The Senate looks into the case of Rex Tillerson, former CEO of ExxonMobil, and other future cabinet members.
“They’ll all pass.” While the American Senate started on Tuesday, Jan. 10 to question the members chosen by Donald Trump to make up his cabinet, the president-elect, as usual, did not seem to be familiar with doubt. Even if the billionaire can rely on a Republican majority to get the green light, given the profiles of the candidates, the exercise is not a formality.
Walter Shaub, the director of the Office of Government Ethics, announced his concerns about the fact that “several nominees … have not completed the ethics review process.” Moreover, certain potential members of the cabinet have not yet published their financial disclosures. But the most controversial case is unquestionably that of Rex Tillerson, who is to become the next head of American diplomacy after having run ExxonMobil for 10 years. On Jan. 4, Mr. Tillerson agreed to cut all of his economic and financial ties with the oil company. Over the course of the next 10 years, he is to receive 2 million restricted stock units, about $174 million (163 million euros). If his nomination is confirmed, he has committed to turn the value of these stocks into treasury bonds, which will be transferred into independently managed funds. Mr. Tillerson has promised to sell the 600,000 shares that he holds.
An Unprecedented Situation
But that might not be enough to lift all suspicions of conflicts of interest. In fact, the connections that Mr. Tillerson has made for years with different heads of state to obtain oil contracts create an unprecedented situation. The most problematic relationship is the one he has with the Russian president, Vladimir Putin, who himself gave Tillerson the Order of Friendship. Under the management of Mr. Tillerson, ExxonMobil developed important economic interests in Russia starting in 2011, and after the imposition of economic sanctions on Russia in 2014 to protest the annexation of Crimea, he never stopped besieging the White House to obtain the lifting of those measures.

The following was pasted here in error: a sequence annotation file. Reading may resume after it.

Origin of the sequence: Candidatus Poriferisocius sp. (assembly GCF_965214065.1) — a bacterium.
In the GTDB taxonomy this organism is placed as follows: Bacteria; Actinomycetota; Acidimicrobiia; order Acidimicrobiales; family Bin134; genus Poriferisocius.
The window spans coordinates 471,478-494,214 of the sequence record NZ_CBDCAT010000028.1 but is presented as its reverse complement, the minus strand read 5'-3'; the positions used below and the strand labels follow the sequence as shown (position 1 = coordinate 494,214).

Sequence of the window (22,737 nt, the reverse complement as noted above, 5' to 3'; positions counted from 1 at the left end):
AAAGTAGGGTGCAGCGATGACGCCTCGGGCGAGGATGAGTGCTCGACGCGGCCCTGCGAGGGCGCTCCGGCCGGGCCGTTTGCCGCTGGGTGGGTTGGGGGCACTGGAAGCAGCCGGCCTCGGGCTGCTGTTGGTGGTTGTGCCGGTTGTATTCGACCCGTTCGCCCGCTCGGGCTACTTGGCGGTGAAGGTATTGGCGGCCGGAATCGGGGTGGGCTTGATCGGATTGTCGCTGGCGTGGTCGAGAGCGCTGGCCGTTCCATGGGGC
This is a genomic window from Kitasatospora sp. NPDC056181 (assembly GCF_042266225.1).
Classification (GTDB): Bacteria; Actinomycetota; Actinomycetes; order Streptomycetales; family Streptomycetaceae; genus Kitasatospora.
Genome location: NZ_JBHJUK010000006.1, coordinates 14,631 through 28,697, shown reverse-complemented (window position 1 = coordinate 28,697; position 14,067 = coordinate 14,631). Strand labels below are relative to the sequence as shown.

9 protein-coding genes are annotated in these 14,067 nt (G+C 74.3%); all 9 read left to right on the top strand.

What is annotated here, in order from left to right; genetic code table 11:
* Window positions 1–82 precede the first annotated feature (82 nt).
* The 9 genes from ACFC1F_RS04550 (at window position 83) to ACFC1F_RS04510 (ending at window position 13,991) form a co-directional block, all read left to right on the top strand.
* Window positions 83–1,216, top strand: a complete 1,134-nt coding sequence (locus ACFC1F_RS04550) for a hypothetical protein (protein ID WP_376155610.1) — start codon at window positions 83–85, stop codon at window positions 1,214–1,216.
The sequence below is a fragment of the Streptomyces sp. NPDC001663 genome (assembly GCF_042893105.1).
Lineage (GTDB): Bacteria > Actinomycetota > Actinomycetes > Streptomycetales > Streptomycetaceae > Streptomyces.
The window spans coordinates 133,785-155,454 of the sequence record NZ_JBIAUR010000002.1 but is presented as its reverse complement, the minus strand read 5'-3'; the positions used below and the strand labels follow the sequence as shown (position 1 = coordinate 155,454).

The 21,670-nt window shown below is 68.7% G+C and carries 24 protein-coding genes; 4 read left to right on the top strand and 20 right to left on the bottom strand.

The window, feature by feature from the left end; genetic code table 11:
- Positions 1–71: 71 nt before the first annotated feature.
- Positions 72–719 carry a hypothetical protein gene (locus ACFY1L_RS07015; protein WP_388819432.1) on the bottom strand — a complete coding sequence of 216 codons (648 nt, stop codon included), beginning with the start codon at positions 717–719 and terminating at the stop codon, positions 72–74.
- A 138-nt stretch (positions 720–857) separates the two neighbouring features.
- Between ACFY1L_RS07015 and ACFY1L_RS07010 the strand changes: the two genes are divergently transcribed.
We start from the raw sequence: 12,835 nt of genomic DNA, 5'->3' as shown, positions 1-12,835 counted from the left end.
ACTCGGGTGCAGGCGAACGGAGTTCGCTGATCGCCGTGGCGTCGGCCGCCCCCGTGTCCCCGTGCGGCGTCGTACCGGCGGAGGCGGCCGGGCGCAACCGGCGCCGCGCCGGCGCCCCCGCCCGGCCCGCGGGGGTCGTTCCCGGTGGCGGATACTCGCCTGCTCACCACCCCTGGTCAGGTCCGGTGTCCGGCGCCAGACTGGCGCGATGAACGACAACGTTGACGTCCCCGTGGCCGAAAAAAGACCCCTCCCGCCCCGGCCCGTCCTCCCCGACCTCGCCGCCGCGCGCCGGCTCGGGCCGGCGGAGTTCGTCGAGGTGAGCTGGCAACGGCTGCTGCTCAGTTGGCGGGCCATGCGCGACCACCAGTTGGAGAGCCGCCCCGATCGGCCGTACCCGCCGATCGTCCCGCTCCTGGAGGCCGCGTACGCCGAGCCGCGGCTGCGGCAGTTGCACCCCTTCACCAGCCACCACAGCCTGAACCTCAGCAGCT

Another complicated case was that of Wilbur Ross, who until now directed his own private equity investment fund, investing in recent years in more than 178 companies. Yet Mr. Ross, as the commerce secretary, is going to find himself at the head of an administration charged with supervising the commercial laws and agreements that can affect these companies. As for Steven Mnuchin, nominated to become treasury secretary, he announced on Jan. 11 that he was going to sell his stock portfolio. The former head of Goldman Sachs still holds stocks in his old company.
Tom Price, who was chosen to direct the Department of Health and Human Services, could be the subject of an inquiry into his portfolio of pharmaceutical stocks valued at $300,000. These securities were the subject of transactions while Mr. Price was, at the same time, lobbying in Washington, which could have influenced the stock market prices of these companies. Andrew Puzder, who could find himself the head of the labor department, was CEO of the fast food chain CKE Restaurants, the costs of which are closely linked to changes in wages and working hours. Finally, Elaine Chao is expected to direct the Department of Transportation, even though her father is a big ship-owner. Nevertheless, she has an advantage in her hearings: Her husband is none other than Mitch McConnell, the leader of Republican majority in the Senate.